Germany to Deny NS2 Waiver: Press
German regulator Bundesnetzagentur (BNetzA) plans to reject Gazprom's application for Nord Stream 2 to be exempted from the EU's gas directive, Germany's Handelsblatt newspaper reported on April 30, citing a draft of the agency's decision.
Recent amendments to the EU's gas directive apply the bloc's Third Energy Package legislation to pipelines going to and from third countries like Russia. If applied, this legislation would require Gazprom to shed majority control of Nord Stream 2 and ensure third-party access.
BNetzA's justification for denying Nord Stream 2 a waiver is that the pipeline would need to have been completed by May 2019, when gas directive amendments came into force, in order to be eligible, according to Handelsblatt. Nord Stream 2 is still not finished, as Swiss contractor Allsea halted work after US sanctions were imposed in December. Russia now expects its launch in either late 2020 or early 2021.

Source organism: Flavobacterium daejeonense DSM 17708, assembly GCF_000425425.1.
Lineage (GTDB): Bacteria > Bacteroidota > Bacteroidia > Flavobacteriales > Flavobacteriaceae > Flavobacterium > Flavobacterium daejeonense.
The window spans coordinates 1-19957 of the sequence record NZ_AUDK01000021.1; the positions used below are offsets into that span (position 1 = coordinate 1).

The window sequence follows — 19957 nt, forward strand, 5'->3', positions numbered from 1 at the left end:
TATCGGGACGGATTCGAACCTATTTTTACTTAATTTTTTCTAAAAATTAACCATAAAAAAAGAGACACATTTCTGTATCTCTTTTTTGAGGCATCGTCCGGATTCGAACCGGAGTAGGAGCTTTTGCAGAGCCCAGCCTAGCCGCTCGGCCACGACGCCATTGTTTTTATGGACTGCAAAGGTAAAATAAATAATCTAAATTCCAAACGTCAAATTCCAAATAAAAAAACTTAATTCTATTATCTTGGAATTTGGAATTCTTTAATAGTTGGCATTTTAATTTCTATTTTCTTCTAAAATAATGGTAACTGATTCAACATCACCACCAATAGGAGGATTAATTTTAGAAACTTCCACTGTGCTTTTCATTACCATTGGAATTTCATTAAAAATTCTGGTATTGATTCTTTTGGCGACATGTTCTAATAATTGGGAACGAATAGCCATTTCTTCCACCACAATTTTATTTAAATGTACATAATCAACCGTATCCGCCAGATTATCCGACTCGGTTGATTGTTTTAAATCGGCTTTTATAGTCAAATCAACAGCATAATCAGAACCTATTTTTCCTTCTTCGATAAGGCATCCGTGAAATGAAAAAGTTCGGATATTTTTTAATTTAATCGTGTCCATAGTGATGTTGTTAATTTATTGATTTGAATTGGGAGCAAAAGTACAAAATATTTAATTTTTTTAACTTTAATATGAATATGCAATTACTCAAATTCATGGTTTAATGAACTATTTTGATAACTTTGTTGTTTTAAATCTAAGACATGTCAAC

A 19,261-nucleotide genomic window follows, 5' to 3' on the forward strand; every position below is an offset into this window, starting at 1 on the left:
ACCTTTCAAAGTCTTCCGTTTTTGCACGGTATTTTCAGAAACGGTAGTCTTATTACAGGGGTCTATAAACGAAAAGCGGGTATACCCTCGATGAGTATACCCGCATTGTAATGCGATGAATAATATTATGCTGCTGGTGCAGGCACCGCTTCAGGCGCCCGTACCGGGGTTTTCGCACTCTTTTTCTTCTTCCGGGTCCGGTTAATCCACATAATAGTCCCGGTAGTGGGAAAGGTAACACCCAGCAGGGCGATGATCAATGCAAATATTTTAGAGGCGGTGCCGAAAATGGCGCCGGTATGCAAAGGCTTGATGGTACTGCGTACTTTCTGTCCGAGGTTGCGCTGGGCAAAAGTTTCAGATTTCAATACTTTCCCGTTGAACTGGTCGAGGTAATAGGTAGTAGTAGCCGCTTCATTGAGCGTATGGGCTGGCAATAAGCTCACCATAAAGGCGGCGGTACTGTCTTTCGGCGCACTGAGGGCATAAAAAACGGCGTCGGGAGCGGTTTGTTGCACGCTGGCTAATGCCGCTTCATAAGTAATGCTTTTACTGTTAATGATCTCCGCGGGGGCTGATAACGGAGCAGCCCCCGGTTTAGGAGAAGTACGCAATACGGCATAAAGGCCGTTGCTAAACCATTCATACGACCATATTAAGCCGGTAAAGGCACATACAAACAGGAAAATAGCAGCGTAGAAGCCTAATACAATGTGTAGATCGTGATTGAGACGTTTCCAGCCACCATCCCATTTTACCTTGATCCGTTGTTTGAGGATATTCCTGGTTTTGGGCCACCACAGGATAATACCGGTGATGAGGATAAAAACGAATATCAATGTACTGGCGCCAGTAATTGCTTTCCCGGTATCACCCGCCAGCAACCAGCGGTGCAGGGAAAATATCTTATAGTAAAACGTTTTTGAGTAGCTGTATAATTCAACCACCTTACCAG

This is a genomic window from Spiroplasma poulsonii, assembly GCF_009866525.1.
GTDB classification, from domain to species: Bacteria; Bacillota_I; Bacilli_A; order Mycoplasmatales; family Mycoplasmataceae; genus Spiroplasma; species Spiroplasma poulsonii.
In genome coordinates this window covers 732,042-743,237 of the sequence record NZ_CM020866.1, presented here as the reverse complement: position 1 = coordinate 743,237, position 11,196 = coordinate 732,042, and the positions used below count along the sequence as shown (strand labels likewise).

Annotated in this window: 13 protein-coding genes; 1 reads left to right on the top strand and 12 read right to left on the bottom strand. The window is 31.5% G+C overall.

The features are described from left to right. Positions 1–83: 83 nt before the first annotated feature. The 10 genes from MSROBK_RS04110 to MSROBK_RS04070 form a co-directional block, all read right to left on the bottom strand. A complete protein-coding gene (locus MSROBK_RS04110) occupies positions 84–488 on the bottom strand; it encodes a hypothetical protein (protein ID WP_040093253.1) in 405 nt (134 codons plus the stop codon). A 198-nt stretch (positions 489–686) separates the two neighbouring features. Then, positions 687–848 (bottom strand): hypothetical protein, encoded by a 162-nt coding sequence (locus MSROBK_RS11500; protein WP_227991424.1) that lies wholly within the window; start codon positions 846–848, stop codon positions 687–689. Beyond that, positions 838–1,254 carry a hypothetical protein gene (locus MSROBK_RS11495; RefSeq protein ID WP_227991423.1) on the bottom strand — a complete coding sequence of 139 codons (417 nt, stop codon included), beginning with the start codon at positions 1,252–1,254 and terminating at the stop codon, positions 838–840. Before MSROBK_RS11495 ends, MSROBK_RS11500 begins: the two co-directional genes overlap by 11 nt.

The Nord Stream 2 operating company, a wholly-owned subsidiary of Gazprom, has argued that the project should be regarded as having been complete in May 2019, as it was already at an advanced stage of development. Its completion was delayed by factors beyond its control: Denmark took a very long time to approve its route, although the line is mostly complete on either side of Danish waters.
Russia has indicated before that it may use the Gazprom-owned Akademik Cherskiy pipelaying vessel to complete the remaining 6% of Nord Stream 2's offshore section. The vessel left the Far East in mid-February and has since journeyed through the Asia-Pacific region, around Africa and up into European waters. It is now in the Baltic Sea, on a course to the Russian exclave of Kaliningrad. Its estimated time of arrival is May 3, according to vessel-tracking companies.